In a few cities in the Rust Belt, you can afford to buy a house while making less than $40,000. In San Francisco, you’ll need to quadruple that.
In San Francisco, a household income of $150,000 still isn’t enough to afford the median home price.
In most of the U.S., a household income of $150,000 means you’re doing pretty well. In San Francisco, it’s probably not enough to buy a home.
A report released Monday by mortgage and loan site looks at what salary families in 27 metro areas would need to afford the local median home price, including principal, interest, taxes and insurance.
The report assumes a buyer’s down payment is 20 percent and uses the lending standard that a monthly home payment shouldn’t be more than 28 percent of income. It relies on the National Association of Realtors’ quarterly data for single family home prices, and excludes condos and co-ops.
According to the data, home prices have gone up since the first quarter of the year in every metro area except three, all in Florida: Tampa, Orlando and Miami. Pittsburgh was the most affordable metro area, with a prospective buyer only needing to make $32,400 to afford a typical home.
The San Francisco metro area requires the highest salary, $162,000. If a buyer wanted to put down 10 percent instead of 20 percent, they’d need to make over $196,000.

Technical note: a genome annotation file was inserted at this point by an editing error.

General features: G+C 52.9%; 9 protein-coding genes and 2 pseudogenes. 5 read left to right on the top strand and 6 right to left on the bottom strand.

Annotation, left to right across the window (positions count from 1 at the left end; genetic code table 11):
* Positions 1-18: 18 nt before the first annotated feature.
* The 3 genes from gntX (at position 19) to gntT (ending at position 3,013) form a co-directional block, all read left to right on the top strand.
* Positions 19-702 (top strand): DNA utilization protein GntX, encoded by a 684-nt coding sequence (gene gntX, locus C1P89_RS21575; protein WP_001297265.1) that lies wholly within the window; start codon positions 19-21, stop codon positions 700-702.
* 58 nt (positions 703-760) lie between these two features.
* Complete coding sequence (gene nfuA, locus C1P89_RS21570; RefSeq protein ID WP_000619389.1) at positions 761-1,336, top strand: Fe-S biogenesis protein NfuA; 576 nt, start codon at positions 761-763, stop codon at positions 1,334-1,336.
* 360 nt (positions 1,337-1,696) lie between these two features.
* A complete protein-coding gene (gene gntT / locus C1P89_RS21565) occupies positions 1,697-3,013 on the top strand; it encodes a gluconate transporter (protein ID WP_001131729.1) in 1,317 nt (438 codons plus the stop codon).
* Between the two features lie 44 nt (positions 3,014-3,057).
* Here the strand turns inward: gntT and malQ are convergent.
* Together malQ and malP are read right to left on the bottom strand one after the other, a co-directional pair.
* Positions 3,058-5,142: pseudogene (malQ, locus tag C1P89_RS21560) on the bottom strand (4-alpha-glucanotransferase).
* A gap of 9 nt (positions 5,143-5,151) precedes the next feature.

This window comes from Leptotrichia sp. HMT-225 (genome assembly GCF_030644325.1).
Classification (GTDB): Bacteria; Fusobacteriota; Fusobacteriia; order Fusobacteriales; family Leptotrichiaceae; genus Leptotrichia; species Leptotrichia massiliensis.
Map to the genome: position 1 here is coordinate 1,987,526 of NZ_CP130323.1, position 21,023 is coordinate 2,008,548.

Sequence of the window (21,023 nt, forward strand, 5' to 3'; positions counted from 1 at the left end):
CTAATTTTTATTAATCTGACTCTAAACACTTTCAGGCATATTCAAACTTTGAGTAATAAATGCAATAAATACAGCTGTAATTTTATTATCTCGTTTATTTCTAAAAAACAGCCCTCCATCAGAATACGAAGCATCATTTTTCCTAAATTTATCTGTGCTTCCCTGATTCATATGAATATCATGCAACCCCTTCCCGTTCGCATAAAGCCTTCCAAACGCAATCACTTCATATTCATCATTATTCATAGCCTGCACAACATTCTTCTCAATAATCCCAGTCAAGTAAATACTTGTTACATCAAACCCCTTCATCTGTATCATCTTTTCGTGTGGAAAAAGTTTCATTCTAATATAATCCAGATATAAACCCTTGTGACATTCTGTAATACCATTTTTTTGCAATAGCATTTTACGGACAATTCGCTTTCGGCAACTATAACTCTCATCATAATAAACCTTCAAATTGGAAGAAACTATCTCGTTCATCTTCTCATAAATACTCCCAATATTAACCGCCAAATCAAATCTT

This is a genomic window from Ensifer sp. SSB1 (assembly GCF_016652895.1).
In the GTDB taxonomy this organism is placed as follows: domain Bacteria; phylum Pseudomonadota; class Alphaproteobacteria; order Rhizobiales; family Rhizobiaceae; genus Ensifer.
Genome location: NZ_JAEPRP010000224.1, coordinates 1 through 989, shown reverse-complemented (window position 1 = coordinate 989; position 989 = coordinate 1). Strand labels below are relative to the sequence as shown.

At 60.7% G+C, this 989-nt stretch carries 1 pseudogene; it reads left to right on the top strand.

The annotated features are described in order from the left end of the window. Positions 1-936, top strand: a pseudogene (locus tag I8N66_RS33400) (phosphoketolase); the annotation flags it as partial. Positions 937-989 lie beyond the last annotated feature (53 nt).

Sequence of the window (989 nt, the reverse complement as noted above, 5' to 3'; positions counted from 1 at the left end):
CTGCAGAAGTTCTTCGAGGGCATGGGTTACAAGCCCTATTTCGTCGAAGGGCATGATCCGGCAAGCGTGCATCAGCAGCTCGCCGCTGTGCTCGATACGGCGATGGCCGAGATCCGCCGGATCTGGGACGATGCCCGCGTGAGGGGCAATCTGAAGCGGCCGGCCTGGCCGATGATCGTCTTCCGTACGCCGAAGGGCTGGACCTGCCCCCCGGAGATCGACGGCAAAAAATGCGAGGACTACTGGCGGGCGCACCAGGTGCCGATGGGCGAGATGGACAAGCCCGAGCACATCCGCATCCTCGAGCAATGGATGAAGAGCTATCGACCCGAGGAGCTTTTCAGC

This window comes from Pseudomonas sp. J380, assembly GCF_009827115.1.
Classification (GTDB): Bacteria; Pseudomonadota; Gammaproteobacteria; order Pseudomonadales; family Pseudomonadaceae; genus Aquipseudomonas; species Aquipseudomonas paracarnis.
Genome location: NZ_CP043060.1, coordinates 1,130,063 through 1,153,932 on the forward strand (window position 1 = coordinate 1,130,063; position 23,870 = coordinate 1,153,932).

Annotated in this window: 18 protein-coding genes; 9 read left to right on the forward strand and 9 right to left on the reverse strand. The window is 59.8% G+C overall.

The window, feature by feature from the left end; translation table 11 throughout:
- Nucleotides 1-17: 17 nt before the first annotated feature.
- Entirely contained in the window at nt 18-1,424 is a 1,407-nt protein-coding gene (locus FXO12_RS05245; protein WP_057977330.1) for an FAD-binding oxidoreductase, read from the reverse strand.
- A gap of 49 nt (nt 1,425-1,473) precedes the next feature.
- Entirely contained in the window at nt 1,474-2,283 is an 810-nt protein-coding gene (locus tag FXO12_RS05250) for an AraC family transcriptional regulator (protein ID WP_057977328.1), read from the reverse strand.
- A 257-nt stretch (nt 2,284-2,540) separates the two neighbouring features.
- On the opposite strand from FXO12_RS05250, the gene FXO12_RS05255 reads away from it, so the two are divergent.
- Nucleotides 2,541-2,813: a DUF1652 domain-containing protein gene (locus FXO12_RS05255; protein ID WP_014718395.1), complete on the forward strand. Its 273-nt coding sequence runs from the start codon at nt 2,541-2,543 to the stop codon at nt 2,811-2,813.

And while there have been signs of housing costs leveling off in the area, the HSH report shows prices increasing nearly 15 percent from the first quarter of the year, to a median price over $885,000.
Of course, the dollar amounts for home price and income level look very different depending on where you live: The median household income is $40,000 in the city of Pittsburgh, compared to over $78,000 in San Francisco.
But costs are still spiraling out of control in the Bay Area (and several other cities), putting homeownership out of reach for all but the wealthiest residents.
In San Francisco County, only 13 percent of households can afford a median-priced home, according to a report this month.
Though more people are renting, it’s not necessarily a more affordable option: Rent increases have continued to outpace income growth, and around the country, nearly half of renters are spending more on housing than they can afford.